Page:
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SAC’s $1.2B fine: When does a scoop become insider trading?

Stacey Vanek Smith Nov 4, 2013
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 The headquarters of SAC Capital is viewed in Stamford, Connecticut. Spencer Platt/Getty Images
Marketplace Whiteboard®

SAC’s $1.2B fine: When does a scoop become insider trading?

Stacey Vanek Smith Nov 4, 2013
 The headquarters of SAC Capital is viewed in Stamford, Connecticut. Spencer Platt/Getty Images
HTML EMBED:
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Sorry may be the hardest word, but ‘insider trading’ might just take the cake for the most expensive couplet. Hedge fund SAC Capital pled guilty today to insider trading violations. It paid a whopping $1.8 billion and became the first Wall Street firm in years to own up to criminal conduct. 

Insider information is knowledge of an event that’s going to affect a company’s stock price, things like bankruptcies; a merger with another company; and a drug getting approved or not.

If some people have access to information that other investors don’t have, they know whether to buy a stock or sell a stock,” says Lance Jon Kimmel, securities attorney with SEC lawfirm. “If we allowed that, we would have a massive collapse of confidence in our market.”

SAC Capital admitted to getting earnings information from a mole at Dell Computers. The hedge fund used that information to decide whether or not to buy Dell stock, which helped it make more than a million dollars.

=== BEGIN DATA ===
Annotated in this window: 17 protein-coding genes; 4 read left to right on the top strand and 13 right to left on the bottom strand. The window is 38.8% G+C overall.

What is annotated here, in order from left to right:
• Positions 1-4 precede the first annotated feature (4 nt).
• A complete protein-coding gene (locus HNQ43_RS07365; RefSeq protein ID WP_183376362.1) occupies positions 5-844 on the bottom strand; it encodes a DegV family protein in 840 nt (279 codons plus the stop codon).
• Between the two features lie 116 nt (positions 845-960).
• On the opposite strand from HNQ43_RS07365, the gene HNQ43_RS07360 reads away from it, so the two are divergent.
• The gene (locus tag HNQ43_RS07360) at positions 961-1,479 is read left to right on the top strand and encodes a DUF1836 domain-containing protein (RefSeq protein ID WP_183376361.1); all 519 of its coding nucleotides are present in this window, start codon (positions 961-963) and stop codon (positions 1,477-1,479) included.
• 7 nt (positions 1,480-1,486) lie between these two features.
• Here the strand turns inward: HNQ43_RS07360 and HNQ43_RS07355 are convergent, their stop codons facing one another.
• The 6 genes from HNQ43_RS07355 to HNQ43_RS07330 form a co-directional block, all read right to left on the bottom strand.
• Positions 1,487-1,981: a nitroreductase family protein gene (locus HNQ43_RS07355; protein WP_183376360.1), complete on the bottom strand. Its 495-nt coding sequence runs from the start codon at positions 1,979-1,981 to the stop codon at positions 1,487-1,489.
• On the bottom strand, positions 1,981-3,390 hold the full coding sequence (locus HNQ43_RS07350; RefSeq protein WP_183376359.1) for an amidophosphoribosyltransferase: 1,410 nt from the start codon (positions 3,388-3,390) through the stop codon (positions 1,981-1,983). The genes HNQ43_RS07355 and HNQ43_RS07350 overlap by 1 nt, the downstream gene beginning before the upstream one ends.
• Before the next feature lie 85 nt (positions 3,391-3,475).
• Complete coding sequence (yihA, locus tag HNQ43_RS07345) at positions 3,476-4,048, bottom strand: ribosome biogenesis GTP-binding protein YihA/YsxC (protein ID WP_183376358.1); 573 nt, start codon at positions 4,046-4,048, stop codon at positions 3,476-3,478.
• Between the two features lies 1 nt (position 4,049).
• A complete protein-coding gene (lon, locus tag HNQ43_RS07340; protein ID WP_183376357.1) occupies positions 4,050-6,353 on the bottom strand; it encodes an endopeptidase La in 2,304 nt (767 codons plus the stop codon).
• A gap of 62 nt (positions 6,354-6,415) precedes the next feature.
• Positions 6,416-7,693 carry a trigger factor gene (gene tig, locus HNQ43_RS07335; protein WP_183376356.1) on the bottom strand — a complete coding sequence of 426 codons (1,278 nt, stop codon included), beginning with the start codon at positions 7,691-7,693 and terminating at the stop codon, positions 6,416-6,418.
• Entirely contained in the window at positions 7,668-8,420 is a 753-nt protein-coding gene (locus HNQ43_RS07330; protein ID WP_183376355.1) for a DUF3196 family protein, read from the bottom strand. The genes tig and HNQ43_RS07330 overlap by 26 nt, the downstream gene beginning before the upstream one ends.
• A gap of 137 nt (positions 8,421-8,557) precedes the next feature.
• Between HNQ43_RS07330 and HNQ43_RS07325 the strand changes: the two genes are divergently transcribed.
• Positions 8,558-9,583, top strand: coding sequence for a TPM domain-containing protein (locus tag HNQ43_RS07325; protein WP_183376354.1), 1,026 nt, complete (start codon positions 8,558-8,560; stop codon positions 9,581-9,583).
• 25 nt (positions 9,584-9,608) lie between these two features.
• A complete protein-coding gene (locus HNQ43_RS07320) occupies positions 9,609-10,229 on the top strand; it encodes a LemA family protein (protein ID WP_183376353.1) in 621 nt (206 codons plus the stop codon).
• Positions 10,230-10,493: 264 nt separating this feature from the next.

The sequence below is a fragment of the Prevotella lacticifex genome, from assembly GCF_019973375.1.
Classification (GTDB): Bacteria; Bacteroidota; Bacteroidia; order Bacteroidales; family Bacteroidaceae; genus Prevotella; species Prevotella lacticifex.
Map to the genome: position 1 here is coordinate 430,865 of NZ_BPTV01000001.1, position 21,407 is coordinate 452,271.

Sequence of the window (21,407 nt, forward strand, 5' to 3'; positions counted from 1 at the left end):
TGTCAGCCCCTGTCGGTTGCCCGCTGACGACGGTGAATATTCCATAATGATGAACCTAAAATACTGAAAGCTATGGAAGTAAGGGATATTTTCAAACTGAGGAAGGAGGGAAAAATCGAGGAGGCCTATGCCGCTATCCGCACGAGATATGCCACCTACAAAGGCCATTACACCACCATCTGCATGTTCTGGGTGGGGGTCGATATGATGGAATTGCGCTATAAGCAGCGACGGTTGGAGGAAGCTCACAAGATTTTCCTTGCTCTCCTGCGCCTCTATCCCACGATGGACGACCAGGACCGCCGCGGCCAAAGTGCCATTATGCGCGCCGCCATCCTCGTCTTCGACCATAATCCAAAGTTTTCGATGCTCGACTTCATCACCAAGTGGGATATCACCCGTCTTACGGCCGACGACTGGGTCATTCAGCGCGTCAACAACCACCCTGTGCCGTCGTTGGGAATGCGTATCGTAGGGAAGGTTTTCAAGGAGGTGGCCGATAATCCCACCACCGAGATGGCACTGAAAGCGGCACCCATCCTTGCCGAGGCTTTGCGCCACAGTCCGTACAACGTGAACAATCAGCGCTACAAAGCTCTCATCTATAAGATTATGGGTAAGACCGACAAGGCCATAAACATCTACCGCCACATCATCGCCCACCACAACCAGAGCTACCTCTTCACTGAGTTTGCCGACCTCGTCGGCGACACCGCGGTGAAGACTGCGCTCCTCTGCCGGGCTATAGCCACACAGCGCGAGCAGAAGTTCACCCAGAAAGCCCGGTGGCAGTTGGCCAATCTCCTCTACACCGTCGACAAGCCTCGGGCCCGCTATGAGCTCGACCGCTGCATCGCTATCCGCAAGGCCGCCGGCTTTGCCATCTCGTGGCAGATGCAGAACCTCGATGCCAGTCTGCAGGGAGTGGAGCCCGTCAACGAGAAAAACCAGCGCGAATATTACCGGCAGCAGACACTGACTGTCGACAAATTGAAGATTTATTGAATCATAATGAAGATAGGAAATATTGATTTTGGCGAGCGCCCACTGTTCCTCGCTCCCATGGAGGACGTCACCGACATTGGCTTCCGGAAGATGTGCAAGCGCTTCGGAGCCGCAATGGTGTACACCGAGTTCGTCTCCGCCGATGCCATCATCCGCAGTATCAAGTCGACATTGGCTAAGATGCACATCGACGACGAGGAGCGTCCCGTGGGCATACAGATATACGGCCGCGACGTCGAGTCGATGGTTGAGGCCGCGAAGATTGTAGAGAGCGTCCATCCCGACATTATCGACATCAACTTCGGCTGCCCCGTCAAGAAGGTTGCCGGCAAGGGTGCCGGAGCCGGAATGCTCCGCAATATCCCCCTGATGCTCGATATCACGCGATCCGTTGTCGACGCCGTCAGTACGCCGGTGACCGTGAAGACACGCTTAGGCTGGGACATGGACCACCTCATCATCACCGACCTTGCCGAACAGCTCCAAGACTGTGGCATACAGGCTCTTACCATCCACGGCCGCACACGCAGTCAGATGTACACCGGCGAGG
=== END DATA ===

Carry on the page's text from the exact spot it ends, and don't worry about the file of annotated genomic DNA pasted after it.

But drawing lines in insider trading cases isn’t always easy. “If what they know is not material, simply interesting, maybe the kind of thing, where if you patch it together with various other facts, that’s perfectly fine,” says Donald Langevoort, a law professor at Georgetown University.

For instance, if Dell had retail stores, it wouldn’t be illegal for a worker to tell a hedge fund those stores had seen more foot traffic. It would be illegal to reveal the increase in foot traffic meant a higher quarterly profit.

Heavy fines, like today’s, as well as harsh jail sentences, have deterred insider trading to some extent, says John Coffee, a law professor at Columbia University, but it’s not going to go away.

Definitely that will discourage, it will never stop it,” says Coffee. “There are always risk takers and sometimes you’re getting a once in a lifetime opportunity to profit.”

In fact, Hollywood’s most famous insider trader, Gordon Gekko, is released from serving a jail sentence for insider trading in the movie Wall Street 2… and he goes right back to a life of (very lucrative) crime.

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